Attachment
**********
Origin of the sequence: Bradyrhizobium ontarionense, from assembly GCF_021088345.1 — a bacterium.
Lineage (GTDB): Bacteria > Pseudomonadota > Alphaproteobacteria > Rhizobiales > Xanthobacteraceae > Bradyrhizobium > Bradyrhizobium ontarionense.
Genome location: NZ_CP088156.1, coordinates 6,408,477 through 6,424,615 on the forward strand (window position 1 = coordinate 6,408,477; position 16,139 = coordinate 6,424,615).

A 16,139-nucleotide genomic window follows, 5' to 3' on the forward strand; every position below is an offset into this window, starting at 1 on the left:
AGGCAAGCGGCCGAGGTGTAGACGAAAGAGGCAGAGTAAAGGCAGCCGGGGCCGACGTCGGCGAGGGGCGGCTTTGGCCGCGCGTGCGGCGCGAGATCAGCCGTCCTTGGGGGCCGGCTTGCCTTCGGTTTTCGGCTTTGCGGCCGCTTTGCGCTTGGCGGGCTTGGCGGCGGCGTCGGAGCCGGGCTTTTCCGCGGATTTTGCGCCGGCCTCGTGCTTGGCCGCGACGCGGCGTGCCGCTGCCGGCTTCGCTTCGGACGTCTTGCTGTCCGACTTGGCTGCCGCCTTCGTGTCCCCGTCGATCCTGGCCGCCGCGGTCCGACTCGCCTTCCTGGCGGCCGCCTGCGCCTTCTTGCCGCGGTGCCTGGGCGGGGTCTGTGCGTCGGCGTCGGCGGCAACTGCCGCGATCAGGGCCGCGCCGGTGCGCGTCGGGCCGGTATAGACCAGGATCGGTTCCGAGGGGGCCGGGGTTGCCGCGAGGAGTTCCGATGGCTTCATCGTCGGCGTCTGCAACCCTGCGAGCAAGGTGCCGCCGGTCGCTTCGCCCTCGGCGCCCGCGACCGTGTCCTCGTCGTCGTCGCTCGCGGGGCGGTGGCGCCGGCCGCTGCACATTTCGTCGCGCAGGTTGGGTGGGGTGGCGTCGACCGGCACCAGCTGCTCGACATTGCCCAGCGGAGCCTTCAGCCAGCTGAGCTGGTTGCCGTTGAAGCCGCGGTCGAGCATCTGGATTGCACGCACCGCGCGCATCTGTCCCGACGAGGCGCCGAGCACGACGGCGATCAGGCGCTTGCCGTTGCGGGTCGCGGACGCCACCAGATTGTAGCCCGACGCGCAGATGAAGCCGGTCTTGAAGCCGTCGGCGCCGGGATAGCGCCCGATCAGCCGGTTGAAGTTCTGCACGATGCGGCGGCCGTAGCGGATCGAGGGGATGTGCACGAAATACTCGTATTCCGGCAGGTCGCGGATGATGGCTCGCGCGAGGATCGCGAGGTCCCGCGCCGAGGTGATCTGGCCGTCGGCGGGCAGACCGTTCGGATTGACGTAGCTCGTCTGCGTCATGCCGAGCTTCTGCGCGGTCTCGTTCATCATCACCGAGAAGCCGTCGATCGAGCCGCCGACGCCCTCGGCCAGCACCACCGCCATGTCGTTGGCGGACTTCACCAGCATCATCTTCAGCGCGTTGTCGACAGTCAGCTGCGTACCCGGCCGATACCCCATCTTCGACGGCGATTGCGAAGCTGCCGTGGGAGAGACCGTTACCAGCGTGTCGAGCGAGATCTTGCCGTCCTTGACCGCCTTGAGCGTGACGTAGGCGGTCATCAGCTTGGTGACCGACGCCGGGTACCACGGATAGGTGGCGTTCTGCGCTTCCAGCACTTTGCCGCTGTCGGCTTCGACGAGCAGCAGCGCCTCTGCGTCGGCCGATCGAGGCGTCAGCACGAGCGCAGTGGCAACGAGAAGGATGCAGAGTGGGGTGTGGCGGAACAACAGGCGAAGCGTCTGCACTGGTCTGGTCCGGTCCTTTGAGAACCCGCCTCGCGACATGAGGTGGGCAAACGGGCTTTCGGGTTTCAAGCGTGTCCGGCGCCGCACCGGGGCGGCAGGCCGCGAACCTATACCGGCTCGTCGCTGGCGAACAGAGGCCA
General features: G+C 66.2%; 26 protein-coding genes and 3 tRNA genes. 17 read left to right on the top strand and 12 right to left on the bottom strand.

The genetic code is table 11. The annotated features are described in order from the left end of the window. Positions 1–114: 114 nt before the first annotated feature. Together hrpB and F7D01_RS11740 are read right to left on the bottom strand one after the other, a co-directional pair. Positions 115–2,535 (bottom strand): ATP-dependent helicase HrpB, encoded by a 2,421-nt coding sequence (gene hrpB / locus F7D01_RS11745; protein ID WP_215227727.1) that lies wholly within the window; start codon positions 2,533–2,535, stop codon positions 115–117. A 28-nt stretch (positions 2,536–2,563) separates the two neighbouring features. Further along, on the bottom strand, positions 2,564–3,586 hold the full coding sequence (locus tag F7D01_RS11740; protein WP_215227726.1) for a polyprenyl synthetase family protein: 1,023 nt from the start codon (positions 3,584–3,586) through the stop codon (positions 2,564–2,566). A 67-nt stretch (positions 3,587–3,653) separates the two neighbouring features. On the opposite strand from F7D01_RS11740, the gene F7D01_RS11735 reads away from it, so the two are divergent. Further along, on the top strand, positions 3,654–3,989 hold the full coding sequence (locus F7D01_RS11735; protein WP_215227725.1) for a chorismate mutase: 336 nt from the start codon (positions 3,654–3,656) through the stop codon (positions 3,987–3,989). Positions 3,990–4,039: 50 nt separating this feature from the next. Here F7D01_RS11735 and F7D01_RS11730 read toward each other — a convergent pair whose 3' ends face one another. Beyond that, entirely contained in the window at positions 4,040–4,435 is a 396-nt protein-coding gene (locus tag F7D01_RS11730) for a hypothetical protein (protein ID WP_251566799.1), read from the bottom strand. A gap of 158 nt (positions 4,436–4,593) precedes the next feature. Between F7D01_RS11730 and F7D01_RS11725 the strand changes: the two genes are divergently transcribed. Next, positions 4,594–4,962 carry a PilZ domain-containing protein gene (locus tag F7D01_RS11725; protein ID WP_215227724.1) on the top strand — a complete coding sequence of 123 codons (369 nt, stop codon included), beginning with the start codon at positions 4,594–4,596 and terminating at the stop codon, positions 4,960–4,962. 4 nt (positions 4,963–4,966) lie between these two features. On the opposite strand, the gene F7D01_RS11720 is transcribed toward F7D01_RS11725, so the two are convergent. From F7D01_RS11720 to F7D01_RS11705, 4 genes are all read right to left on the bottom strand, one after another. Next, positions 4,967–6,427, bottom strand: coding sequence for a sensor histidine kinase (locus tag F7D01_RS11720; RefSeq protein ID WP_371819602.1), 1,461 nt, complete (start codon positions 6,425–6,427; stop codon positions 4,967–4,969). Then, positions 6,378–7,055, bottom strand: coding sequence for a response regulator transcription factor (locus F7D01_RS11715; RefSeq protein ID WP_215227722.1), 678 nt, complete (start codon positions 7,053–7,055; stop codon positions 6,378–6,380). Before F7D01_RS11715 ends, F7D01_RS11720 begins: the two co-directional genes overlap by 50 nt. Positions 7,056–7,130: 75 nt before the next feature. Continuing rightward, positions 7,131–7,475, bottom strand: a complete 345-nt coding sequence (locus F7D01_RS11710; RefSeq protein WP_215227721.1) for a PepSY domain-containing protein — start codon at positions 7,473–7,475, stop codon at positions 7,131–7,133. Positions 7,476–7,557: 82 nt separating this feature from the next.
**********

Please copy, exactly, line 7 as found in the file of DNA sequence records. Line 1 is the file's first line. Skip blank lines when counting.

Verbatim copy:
The genetic code is table 11. The annotated features are described in order from the left end of the window. Positions 1–114: 114 nt before the first annotated feature. Together hrpB and F7D01_RS11740 are read right to left on the bottom strand one after the other, a co-directional pair. Positions 115–2,535 (bottom strand): ATP-dependent helicase HrpB, encoded by a 2,421-nt coding sequence (gene hrpB / locus F7D01_RS11745; protein ID WP_215227727.1) that lies wholly within the window; start codon positions 2,533–2,535, stop codon positions 115–117. A 28-nt stretch (positions 2,536–2,563) separates the two neighbouring features. Further along, on the bottom strand, positions 2,564–3,586 hold the full coding sequence (locus tag F7D01_RS11740; protein WP_215227726.1) for a polyprenyl synthetase family protein: 1,023 nt from the start codon (positions 3,584–3,586) through the stop codon (positions 2,564–2,566). A 67-nt stretch (positions 3,587–3,653) separates the two neighbouring features. On the opposite strand from F7D01_RS11740, the gene F7D01_RS11735 reads away from it, so the two are divergent. Further along, on the top strand, positions 3,654–3,989 hold the full coding sequence (locus F7D01_RS11735; protein WP_215227725.1) for a chorismate mutase: 336 nt from the start codon (positions 3,654–3,656) through the stop codon (positions 3,987–3,989). Positions 3,990–4,039: 50 nt separating this feature from the next. Here F7D01_RS11735 and F7D01_RS11730 read toward each other — a convergent pair whose 3' ends face one another. Beyond that, entirely contained in the window at positions 4,040–4,435 is a 396-nt protein-coding gene (locus tag F7D01_RS11730) for a hypothetical protein (protein ID WP_251566799.1), read from the bottom strand. A gap of 158 nt (positions 4,436–4,593) precedes the next feature. Between F7D01_RS11730 and F7D01_RS11725 the strand changes: the two genes are divergently transcribed. Next, positions 4,594–4,962 carry a PilZ domain-containing protein gene (locus tag F7D01_RS11725; protein ID WP_215227724.1) on the top strand — a complete coding sequence of 123 codons (369 nt, stop codon included), beginning with the start codon at positions 4,594–4,596 and terminating at the stop codon, positions 4,960–4,962. 4 nt (positions 4,963–4,966) lie between these two features. On the opposite strand, the gene F7D01_RS11720 is transcribed toward F7D01_RS11725, so the two are convergent. From F7D01_RS11720 to F7D01_RS11705, 4 genes are all read right to left on the bottom strand, one after another. Next, positions 4,967–6,427, bottom strand: coding sequence for a sensor histidine kinase (locus tag F7D01_RS11720; RefSeq protein ID WP_371819602.1), 1,461 nt, complete (start codon positions 6,425–6,427; stop codon positions 4,967–4,969). Then, positions 6,378–7,055, bottom strand: coding sequence for a response regulator transcription factor (locus F7D01_RS11715; RefSeq protein ID WP_215227722.1), 678 nt, complete (start codon positions 7,053–7,055; stop codon positions 6,378–6,380). Before F7D01_RS11715 ends, F7D01_RS11720 begins: the two co-directional genes overlap by 50 nt. Positions 7,056–7,130: 75 nt before the next feature. Continuing rightward, positions 7,131–7,475, bottom strand: a complete 345-nt coding sequence (locus F7D01_RS11710; RefSeq protein WP_215227721.1) for a PepSY domain-containing protein — start codon at positions 7,473–7,475, stop codon at positions 7,131–7,133. Positions 7,476–7,557: 82 nt separating this feature from the next.